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Stephen Joersz envisions a day when he can adjust the timing of traffic signals at any of Minot’s 49 signalized intersections from his office.
Joersz, the City of Minot’s traffic engineer, currently can remotely change the timing on only about half of the traffic signals in the city. To change timing at the remaining signals, someone from the traffic department must manually program the change on site.
The signals at many of Minot’s intersections were installed 25 to 30 years ago, with a couple of signals installed more than 45 years ago, Joersz said, adding that the timing on many of them has rarely – if ever - been updated.
“Because of their age, many of our signals operate individually rather than as part of an overall system,” Joersz said. “That’s where we run into issues with drivers hitting red lights too often on our busiest streets.”
But there is a plan to make things better. The City will soon submit a plan for review by the North Dakota Department of Transportation. The changes, Joersz said, will accelerate the process of standardizing Minot’s traffic signals.
“We could update one intersection at a time, but we’re submitting our changes as a group,” he said. “We have a good working relationship with the DOT, and they’ve been supportive of the positive changes we’re trying to make.”
Once the DOT reviews and approves the plan, Joersz said the City will take the next steps. First, the clearance intervals will be updated to improve safety. Clearance intervals are the amount of time between the start of red in one direction and the start of green in the opposite direction. Second, all the data will be entered into modeling software to provide a baseline of signal timing. Last, the timing on all of Minot’s signals will be changed and better coordinated. This work is anticipated to happen throughout this fall and winter.
“We have a good plan to address our signal timing issues, and we’ll continue to make progress on that plan in the next few years,” Joersz said. “Retiming the City of Minot’s signals will be a really good return on investment for us and for the drivers in our community.”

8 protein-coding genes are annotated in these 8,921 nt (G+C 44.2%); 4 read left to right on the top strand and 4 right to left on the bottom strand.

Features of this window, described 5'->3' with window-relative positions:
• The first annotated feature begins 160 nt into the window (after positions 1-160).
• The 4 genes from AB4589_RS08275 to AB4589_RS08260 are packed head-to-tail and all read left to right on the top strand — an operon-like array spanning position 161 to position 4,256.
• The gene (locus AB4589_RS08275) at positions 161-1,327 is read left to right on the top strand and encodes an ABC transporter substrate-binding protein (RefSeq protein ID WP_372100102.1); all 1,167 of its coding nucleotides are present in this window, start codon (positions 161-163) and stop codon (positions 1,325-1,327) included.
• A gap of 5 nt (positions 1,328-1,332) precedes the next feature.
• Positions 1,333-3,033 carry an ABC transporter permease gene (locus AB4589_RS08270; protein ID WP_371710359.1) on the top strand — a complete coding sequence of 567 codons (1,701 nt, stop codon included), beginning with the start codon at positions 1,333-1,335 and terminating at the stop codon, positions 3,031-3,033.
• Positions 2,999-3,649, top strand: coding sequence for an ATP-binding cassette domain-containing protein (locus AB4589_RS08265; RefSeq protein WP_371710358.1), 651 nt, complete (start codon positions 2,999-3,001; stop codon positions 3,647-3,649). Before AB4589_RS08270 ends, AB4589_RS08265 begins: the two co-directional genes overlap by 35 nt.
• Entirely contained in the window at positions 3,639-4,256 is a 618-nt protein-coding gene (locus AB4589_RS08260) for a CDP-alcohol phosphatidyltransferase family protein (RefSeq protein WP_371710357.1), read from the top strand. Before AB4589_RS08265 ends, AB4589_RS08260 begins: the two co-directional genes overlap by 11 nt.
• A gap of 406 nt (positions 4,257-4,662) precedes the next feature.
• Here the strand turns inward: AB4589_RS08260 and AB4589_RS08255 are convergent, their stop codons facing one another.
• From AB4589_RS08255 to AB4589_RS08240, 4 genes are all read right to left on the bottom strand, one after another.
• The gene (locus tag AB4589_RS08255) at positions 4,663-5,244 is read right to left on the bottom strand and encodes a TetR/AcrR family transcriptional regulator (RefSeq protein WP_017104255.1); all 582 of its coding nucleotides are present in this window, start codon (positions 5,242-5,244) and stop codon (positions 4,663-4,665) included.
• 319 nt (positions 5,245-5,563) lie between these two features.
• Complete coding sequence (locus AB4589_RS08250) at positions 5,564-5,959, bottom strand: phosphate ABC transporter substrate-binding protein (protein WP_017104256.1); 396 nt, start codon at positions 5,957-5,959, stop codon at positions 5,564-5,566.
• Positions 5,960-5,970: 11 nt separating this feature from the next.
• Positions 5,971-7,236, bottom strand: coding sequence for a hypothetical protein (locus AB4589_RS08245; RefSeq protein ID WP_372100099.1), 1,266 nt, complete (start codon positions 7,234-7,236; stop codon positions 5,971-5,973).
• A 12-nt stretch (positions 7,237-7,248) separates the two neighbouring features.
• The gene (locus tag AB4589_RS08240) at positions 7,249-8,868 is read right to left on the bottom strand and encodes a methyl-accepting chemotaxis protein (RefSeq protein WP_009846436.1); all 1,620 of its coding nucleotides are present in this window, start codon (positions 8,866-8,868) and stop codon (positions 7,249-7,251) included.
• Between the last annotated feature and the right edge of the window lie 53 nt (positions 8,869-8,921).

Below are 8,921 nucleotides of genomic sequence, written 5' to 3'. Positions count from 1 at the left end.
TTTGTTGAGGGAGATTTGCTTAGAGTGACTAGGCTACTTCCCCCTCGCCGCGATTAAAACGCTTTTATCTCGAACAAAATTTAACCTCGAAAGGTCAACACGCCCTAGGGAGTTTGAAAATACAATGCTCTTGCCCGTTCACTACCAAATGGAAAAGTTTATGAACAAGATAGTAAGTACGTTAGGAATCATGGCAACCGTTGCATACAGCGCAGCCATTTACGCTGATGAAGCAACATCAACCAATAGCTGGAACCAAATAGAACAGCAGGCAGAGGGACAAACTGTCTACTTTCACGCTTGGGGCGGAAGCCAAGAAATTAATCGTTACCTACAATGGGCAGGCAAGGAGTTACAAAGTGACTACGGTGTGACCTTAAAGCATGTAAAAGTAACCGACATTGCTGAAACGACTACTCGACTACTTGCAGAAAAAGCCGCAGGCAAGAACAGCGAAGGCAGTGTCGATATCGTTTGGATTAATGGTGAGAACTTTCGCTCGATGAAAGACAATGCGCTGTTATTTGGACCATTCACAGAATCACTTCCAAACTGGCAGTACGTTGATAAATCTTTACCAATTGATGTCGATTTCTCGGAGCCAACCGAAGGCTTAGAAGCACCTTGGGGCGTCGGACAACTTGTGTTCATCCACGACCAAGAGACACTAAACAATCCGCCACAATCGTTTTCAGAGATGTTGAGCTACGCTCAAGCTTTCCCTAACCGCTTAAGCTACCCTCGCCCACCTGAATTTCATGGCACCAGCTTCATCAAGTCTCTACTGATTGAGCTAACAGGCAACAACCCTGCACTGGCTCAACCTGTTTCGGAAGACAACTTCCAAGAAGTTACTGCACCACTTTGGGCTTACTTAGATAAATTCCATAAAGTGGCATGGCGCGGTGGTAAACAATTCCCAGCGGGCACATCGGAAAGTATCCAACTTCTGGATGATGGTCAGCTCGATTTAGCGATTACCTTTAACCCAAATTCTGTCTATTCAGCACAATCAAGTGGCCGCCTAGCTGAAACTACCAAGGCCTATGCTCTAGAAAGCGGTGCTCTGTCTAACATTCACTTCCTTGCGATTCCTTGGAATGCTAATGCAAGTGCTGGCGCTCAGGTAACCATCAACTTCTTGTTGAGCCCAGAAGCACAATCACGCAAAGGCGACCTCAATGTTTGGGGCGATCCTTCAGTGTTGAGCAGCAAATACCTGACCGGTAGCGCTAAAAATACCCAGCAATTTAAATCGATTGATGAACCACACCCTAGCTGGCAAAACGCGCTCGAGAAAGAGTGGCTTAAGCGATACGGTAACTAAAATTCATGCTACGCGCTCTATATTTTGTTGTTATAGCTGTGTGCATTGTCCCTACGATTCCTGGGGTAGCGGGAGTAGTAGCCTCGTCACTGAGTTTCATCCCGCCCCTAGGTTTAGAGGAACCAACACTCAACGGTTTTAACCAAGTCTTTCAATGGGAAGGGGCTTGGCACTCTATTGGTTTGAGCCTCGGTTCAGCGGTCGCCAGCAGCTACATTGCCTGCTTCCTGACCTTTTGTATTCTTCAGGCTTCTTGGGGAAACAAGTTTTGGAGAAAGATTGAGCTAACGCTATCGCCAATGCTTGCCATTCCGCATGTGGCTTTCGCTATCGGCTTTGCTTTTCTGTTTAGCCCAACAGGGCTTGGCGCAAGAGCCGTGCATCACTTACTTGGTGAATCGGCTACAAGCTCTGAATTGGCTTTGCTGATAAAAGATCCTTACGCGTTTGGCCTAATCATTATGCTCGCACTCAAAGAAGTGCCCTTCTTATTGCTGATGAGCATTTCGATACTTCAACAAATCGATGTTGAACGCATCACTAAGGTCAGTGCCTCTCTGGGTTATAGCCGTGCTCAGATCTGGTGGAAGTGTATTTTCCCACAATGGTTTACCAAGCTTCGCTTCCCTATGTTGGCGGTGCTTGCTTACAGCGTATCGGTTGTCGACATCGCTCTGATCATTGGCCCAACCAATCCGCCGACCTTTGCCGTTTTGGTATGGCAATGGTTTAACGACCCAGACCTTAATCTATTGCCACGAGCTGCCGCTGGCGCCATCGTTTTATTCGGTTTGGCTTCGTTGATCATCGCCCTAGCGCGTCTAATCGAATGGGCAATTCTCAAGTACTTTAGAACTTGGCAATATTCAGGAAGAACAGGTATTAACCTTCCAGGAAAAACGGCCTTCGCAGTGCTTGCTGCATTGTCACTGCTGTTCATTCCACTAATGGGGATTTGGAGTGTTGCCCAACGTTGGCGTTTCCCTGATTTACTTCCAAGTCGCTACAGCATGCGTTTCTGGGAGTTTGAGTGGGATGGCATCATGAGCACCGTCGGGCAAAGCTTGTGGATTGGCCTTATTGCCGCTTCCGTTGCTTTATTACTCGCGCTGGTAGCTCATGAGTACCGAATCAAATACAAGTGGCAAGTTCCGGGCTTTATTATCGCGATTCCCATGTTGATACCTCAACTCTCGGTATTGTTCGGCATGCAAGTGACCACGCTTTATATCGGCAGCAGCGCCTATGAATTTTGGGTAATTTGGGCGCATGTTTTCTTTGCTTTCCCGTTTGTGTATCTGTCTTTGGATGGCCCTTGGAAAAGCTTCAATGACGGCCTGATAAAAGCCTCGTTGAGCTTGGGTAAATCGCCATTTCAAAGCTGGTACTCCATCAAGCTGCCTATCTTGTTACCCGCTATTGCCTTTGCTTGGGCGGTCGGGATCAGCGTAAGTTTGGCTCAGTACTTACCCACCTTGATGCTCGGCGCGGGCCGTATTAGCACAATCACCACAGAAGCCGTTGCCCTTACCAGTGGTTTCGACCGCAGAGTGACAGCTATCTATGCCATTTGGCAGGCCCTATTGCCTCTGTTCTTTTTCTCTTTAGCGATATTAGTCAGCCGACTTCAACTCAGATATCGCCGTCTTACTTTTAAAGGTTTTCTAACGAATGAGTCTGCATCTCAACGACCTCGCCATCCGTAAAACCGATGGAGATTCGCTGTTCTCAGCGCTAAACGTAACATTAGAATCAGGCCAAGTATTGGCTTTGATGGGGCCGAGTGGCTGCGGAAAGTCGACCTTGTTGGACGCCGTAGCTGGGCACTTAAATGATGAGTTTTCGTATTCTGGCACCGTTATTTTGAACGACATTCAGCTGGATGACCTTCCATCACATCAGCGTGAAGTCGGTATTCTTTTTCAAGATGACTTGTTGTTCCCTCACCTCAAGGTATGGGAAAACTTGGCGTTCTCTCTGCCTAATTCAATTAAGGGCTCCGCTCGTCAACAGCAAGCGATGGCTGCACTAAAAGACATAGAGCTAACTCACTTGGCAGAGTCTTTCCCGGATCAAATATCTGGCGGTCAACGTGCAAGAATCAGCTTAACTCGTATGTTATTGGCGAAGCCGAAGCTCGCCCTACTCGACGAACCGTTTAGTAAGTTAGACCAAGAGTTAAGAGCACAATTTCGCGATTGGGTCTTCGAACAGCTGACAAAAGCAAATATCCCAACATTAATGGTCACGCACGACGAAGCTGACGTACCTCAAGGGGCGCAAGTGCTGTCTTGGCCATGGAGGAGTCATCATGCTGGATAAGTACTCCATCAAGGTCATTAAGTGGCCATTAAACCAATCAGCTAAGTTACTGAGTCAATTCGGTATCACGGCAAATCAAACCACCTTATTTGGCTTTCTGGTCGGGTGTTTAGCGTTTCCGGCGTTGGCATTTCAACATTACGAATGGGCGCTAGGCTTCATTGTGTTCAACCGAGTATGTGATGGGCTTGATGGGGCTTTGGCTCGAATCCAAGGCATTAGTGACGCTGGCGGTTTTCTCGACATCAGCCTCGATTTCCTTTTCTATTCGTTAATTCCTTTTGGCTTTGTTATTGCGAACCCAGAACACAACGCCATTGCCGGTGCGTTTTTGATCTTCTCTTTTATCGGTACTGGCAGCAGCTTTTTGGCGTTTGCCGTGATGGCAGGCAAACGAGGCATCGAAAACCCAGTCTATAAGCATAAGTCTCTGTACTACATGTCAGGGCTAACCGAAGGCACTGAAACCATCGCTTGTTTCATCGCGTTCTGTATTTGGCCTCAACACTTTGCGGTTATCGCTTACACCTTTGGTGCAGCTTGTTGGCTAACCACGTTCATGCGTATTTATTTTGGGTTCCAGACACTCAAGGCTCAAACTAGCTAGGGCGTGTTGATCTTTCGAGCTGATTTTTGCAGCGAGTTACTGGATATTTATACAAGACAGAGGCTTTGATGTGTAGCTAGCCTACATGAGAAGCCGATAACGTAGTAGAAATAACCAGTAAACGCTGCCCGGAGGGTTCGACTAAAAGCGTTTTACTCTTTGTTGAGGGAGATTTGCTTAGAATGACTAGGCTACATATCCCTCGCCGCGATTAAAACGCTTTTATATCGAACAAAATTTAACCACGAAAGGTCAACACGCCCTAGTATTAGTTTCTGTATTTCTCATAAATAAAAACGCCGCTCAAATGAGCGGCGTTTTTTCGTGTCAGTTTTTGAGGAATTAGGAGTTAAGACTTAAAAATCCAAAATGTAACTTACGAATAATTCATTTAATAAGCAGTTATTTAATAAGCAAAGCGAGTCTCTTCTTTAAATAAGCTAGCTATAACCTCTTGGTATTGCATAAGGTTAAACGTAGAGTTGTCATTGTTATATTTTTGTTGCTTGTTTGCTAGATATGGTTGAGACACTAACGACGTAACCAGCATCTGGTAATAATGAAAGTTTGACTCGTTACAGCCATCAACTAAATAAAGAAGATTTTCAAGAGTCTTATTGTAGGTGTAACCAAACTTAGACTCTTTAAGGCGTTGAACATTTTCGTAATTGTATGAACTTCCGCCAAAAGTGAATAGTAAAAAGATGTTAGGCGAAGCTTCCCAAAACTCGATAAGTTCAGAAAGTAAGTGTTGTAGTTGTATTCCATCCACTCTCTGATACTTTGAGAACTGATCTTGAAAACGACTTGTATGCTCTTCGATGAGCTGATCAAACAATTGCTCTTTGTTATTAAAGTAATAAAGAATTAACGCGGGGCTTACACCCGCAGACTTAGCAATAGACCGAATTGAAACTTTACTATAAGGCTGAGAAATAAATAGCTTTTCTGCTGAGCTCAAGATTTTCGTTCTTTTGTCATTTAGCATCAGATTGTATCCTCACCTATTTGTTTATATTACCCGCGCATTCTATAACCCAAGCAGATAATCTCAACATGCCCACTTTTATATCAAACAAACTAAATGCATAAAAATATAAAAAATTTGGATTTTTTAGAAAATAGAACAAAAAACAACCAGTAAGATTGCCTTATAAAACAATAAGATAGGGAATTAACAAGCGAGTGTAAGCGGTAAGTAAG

When Minot’s system is completely updated to a central traffic management system, there will be several benefits other than coordinated signals and improved traffic flow. For instance, the system could adjust signal timing to help reroute traffic for road construction, or use Emergency Vehicle Preemption to automatically turn the appropriate signals green when an emergency vehicle is en route to an emergency. The central system is slated to be completed in 2022.
Joersz said coordinating signal timing on major roadways like Broadway and Burdick Expressway will have other tangible results, too.
“Improving timing can not only reduce traffic delays, but have proven safety improvements, such as reducing crashes, especially rear end crashes,” he said. “It also saves gas and cuts down driving time, which is ultimately helpful in reducing emissions.”
Better timing can also reduce the amount of frustration drivers feel when they, seemingly, hit every red light when driving on Broadway.
“Most of our old signals are running off the same timing since they were installed, but a lot of things have changed in regards to managing traffic,” Joersz said. “The timing used to be done using blanket numbers, but now timing is based on travel speed, intersection width, approach grade, distance between signals, and many other factors.”
Minot’s busiest intersections all present timing challenges. Broadway sees approximately 30,000 vehicles daily and roughly 10,000 vehicles travel on Burdick Expressway daily, making the Burdick/Broadway intersection the most challenging one in the City.
“That’s the hardest intersection to time in our community, not only because it’s the busiest but also because of how the intersection is designed,” Joersz said. “Left turn lanes can back up pretty far, so we recently made a small change to give them more time to clear out. Most notably, we tied the westbound Burdick left and through signals together, with the intent of clearing out that approach. But every change can affect traffic in all directions, so it’s always a balance to make it work for everyone.”
While the goal is to create better traffic flow on Minot’s major roads, traffic engineers also know that they must take into consideration the time it takes to cross those busy roads. Joersz said when the new system is fully integrated, drivers in Minot likely won’t notice much of a difference when trying to cross Broadway or another busy road.
“Through coordination studies, we’ve seen that traffic on main routes will benefit, which is the ultimate goal,” Joersz said. “Traffic at smaller crossings may be delayed slightly, but we’re taking about a few seconds; 99 times out of 100 you won’t notice any difference.”
Joersz said the city will eventually be divided into different zones for traffic signal timing; Broadway signals will have their own timing, 16th Street will have its own timing, and other areas will be part of the overall system.
“There will be separate zones for timing, but they will all work together much better than they do today,” he said.